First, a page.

Judge Kram found a substantial likelihood that the plaintiffs would succeed in showing a pattern of deliberate indifference by the defendants to BH inmates' serious dental needs and that as a consequence the inmates were suffering and would suffer pain, loss of teeth, discomfort, anxiety, infection and life-threatening complications in violation of their constitutional rights. More specifically, the court found that some patients, despite their requests, never receive an initial or any other dental screening examination by a prison dentist, that the BH system for providing routine dental care at BH had become "defunct," and that BH had no reasonable method of systematically scheduling and handling dental examinations, fillings, cleanings, extractions, dentures, root canal needs and gum treatments. The BH procedure for requesting and handling emergency dental care had also broken down, with backlogs and delays of many months after requests were made before the requesting inmates were treated. Similarly, the BH dental clinic, despite directions by its dentists for follow-up visits by patients, failed to keep these appointments, leading to pain and suffering by the inmate-patients. Prophylactic care was not regularly provided to inmates. There were likewise failures or long delays in furnishing restorative care, e.g., filling of cavities, which prolonged the patients' pain and suffering.
On December 3, 1985, the district court, concluding that the prerequisites for preliminary relief had been met, ordered the defendants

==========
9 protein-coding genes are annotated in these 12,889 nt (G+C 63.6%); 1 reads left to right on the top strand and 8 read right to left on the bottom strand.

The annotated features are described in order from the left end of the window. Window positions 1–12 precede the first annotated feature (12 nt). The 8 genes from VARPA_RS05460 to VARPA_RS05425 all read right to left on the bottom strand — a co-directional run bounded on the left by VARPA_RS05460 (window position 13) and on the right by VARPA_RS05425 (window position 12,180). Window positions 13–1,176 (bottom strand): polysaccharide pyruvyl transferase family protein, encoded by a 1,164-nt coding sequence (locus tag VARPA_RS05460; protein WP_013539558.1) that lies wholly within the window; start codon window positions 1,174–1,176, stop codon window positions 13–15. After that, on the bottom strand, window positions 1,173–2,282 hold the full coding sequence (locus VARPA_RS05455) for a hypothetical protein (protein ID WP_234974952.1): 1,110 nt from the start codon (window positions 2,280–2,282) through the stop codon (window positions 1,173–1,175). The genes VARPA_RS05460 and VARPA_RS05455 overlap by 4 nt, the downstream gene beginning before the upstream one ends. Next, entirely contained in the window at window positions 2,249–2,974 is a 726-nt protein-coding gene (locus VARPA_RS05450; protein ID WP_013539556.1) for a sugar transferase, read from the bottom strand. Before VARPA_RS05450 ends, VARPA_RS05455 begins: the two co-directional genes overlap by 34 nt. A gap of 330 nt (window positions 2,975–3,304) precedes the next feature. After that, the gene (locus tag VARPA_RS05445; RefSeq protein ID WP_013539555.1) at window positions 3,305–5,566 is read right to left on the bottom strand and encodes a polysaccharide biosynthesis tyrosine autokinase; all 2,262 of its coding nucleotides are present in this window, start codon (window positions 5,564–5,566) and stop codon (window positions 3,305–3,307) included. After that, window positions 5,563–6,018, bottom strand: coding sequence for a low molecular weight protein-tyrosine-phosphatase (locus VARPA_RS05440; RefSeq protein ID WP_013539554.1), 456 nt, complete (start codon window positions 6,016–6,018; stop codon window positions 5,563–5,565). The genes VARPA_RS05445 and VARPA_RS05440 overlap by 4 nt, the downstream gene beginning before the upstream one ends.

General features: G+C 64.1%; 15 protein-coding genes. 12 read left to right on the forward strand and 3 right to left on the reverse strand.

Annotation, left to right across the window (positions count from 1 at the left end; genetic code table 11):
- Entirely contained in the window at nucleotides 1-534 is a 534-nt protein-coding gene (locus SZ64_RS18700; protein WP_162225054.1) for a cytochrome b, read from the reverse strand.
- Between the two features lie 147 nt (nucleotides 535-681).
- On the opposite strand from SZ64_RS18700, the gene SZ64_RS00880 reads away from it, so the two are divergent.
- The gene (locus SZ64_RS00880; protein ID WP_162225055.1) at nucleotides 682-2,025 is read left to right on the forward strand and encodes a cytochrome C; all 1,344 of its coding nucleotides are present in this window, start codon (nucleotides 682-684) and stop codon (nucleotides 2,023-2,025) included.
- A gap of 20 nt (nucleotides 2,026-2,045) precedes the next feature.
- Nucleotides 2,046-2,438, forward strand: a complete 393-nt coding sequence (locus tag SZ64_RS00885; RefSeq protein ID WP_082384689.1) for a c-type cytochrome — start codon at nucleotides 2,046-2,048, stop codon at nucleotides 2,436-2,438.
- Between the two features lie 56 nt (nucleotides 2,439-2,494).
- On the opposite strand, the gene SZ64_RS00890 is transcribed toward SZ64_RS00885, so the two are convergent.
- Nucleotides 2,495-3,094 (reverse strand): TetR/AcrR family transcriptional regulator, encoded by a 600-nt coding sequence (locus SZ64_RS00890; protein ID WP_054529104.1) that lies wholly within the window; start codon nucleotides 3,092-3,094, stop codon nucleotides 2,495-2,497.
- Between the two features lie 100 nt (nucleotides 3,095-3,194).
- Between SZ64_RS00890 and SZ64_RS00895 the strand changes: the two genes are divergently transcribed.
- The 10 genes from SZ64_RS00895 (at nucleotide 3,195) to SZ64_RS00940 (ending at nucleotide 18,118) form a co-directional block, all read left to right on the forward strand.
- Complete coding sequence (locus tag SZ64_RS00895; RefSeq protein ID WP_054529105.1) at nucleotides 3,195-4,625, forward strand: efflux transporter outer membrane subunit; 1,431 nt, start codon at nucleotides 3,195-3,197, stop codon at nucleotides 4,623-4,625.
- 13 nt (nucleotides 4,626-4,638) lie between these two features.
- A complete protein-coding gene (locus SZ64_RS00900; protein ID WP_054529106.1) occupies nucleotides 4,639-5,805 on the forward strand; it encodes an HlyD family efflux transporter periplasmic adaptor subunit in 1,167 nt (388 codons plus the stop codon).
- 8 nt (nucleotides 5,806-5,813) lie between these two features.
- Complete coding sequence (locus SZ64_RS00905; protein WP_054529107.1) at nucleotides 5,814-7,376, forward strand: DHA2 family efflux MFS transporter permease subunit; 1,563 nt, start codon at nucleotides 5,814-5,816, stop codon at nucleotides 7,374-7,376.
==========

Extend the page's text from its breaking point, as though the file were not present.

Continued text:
"to provide a dental access system that assures prompt diagnosis and treatment for inmates with serious dental needs, provide a system that assures that follow-up care is provided as ordered and without delay, and take prompt steps to eliminate expeditiously the current backlogs in treatment. Defendants are furthermore ORDERED to take all steps necessary to comply with the terms of this order.
"The Court will not now be more specific regarding the terms of the injunction. It expects the defendant and plaintiffs to work out terms for compliance with the injunction in the first instance." Dean v. Coughlin, 623 F.Supp. at 405.
The defendants did not appeal the court's preliminary injunction.1 On December 20, 1985, after the plaintiffs complained to the court that the defendants were not cooperating in furnishing discovery, and defendants' counsel informed the court of the efforts being made to work out a method of implementing the court's order, Judge Kram directed the parties to meet together and work out a plan for compliance with her order. Although the parties did thereafter confer with respect to a remedy on December 30, 1985, no progress was made except that the defendants advised that the State was negotiating with Mobile Health Services, a private contractor, to provide dental care and facilities that would satisfy constitutional requirements. On January 17, 1986, defense counsel advised Judge Kram at a status meeting of the State's negotiations with Mobile Health Services. Judge Kram, expressing the view that the State was dragging its feet, directed both sides to submit proposed orders by January 31, 1986. On January 31, 1986, the defendants served their proposed order incorporating by reference a "Plan for Implementation of the Preliminary Injunction", which was attached, upon the plaintiffs and on February 3, 1986, filed the order and Plan with the court. At approximately the same time plaintiffs served and filed their proposed order for implementation of the injunction.